When Rushdie told his mother about it, she replied, “Don’t be stupid, you weren’t here. You were in boarding school in England.”

He checked the dates and realized that his mother was right. “All of this was a memory that I had constructed out of what people had told me,” Rushdie said. “My memory had just put me into the scene, even though the facts insisted that I was actually in England. Even today, knowing that I wasn’t there, my memory tells me that I was. I became very interested in that, in the way that memory rebuilds our lives for us in such a way that even when we are shown categorically that the memory is false, we actually believe the memory more than we believe the facts.”

Digitizing the mind of Salman Rushdie

Monday, March 14, 2011

Academia's female brain drain

By Marlene Goldman, for the Center for Women at Emory

Today, neuroscience is a profession with a steep drop-off in female representation between graduate student and faculty member. Women increasingly are going into the neurosciences, and more than 75 percent of the neuroscience graduate students at Emory are women. Yet less than 25 percent of the faculty is female. That disparity is echoed nationwide.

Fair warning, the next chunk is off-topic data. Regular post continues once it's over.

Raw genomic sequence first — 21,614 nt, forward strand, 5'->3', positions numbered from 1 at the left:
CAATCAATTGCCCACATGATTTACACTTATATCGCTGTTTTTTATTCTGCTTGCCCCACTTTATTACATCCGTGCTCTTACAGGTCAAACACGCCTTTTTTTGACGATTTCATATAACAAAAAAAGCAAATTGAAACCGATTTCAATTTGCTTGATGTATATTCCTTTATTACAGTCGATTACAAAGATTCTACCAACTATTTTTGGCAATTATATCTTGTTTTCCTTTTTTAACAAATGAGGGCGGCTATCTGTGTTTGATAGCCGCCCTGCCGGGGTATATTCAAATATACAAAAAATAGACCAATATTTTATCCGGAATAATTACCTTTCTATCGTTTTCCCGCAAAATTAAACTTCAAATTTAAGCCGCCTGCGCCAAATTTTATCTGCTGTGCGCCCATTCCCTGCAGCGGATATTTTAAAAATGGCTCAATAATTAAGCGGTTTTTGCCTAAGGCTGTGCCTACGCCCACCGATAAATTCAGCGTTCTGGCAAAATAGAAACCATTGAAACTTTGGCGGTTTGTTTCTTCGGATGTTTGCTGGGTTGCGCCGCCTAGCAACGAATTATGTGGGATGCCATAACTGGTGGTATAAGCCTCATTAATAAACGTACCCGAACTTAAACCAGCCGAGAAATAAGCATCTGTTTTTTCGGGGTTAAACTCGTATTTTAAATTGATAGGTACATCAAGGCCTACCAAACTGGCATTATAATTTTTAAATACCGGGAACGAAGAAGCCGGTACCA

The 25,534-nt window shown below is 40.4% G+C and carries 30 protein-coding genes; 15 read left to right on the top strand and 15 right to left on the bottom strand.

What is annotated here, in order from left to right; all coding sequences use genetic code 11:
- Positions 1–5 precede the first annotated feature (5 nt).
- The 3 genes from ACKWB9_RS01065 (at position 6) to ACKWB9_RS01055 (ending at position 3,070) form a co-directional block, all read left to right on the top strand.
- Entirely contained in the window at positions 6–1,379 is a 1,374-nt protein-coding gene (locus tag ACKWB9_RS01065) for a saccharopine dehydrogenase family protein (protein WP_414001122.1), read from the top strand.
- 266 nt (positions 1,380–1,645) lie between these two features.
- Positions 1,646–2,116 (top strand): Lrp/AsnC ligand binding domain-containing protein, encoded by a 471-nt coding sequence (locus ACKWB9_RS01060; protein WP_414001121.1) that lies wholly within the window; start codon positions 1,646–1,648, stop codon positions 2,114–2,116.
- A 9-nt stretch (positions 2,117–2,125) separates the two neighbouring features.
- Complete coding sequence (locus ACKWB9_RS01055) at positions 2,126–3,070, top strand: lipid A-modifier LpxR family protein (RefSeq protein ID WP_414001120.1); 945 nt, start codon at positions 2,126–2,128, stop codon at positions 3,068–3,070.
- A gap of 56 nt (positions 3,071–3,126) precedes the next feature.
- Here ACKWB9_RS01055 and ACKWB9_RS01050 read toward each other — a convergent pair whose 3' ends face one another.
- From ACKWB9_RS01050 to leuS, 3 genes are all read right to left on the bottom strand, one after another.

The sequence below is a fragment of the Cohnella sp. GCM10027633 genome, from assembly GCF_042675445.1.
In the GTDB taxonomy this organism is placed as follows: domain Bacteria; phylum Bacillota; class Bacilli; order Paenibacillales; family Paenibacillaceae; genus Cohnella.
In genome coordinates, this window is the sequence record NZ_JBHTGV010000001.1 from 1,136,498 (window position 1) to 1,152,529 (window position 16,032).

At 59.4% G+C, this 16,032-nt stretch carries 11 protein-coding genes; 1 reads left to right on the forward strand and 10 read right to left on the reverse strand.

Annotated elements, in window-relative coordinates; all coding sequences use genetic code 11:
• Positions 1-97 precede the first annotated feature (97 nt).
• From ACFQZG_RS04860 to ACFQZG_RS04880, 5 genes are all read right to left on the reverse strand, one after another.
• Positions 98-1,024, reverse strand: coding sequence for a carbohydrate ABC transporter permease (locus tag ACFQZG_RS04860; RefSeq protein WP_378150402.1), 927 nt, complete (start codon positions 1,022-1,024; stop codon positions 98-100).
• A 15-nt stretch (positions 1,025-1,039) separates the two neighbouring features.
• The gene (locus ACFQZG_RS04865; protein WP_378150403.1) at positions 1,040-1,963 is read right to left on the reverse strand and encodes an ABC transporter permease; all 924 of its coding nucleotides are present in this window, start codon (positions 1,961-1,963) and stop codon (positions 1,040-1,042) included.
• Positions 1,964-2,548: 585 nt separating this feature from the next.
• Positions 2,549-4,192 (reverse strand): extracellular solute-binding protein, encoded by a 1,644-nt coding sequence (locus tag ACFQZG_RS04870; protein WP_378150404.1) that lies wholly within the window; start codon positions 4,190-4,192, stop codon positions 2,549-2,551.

Meera Modi, a neurosciences graduate student at Emory, wants to help women advance. She and fellow graduate students Rebecca Roffman and Vasiliki Michopoulos launched Emory Women in Neuroscience (E-WIN), a network for PhD students, postdoc candidates and faculty members. When some 40 graduate students showed up for the first meeting last year, it became clear that they weren’t alone in their struggle to survive in a male-dominated field.